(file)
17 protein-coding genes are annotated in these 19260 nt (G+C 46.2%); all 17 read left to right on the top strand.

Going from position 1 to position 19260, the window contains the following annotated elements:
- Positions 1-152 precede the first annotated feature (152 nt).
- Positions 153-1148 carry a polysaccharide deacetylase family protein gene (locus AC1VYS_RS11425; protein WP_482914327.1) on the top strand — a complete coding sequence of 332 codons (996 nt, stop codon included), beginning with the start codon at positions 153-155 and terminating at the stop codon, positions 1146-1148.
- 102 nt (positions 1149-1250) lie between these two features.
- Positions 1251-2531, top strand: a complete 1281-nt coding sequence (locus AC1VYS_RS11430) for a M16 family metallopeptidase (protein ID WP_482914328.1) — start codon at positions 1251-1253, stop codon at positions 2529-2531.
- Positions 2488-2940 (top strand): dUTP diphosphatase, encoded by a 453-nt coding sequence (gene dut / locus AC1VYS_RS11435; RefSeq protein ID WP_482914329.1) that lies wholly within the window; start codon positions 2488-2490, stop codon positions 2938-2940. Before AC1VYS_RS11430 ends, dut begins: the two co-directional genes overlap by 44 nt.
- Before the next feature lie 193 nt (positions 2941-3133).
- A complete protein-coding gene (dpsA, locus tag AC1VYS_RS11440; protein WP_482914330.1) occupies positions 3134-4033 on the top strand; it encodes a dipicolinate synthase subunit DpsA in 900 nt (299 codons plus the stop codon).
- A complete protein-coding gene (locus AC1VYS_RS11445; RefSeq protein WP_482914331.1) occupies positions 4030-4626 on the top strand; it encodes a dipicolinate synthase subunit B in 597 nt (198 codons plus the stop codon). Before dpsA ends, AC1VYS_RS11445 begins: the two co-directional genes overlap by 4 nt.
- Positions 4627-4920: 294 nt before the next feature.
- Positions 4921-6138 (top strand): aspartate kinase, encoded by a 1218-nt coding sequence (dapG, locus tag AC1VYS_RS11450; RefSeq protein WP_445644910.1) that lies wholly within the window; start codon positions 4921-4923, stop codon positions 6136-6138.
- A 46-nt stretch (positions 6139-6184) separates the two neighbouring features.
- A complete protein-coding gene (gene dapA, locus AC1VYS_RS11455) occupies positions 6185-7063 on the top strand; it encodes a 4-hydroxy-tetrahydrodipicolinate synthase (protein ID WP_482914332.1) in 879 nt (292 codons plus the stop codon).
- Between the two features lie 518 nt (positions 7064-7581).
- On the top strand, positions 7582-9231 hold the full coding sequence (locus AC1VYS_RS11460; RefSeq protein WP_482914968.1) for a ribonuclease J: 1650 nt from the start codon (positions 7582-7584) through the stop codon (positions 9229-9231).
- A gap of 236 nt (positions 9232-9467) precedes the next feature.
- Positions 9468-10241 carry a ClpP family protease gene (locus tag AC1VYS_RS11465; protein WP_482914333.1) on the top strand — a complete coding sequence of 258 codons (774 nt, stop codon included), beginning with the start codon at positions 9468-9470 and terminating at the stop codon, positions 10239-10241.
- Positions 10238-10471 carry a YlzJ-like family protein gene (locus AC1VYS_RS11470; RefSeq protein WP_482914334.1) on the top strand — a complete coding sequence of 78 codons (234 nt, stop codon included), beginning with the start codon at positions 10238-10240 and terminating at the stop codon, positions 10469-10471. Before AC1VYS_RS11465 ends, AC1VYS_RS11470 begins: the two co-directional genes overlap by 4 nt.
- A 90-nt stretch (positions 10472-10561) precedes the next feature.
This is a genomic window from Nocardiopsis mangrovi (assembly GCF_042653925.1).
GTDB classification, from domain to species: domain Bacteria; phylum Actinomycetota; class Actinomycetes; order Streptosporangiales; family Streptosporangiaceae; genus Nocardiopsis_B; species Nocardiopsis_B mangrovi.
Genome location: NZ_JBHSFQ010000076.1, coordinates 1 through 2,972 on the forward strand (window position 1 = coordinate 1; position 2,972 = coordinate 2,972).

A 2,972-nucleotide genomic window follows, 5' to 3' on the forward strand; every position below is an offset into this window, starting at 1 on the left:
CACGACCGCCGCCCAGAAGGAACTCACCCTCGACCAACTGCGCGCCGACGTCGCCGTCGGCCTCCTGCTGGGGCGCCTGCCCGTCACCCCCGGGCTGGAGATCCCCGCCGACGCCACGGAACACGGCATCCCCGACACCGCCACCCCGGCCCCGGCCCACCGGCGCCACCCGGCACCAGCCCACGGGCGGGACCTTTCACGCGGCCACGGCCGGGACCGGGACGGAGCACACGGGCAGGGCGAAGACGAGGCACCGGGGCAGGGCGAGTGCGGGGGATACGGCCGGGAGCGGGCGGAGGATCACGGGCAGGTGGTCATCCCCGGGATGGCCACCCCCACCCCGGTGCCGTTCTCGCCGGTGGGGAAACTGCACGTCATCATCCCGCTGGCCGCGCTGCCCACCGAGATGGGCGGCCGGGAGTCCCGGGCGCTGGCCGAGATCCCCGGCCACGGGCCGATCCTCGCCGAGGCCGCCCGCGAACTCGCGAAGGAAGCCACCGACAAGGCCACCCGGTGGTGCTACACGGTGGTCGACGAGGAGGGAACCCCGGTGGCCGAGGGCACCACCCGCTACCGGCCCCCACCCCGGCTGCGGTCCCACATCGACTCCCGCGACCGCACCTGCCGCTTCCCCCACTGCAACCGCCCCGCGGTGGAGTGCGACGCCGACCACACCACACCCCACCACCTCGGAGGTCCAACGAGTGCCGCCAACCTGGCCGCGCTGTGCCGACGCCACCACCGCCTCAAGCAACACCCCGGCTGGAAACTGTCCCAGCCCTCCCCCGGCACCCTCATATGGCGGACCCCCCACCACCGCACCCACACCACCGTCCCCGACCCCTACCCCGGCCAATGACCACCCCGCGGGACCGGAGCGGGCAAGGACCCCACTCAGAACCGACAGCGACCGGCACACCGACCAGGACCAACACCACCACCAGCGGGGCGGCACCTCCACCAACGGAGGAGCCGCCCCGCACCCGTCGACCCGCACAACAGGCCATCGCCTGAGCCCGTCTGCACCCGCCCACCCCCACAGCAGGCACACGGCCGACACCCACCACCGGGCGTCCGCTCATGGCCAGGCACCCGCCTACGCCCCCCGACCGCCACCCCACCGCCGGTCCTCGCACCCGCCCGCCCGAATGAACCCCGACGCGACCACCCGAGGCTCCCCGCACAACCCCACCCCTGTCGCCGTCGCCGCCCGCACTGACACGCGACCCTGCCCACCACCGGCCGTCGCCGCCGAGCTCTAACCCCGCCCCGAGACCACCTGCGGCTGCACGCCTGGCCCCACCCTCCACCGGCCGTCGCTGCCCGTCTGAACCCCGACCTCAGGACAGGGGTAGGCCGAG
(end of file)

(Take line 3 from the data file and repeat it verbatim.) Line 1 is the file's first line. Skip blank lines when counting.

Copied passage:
- Positions 1-152 precede the first annotated feature (152 nt).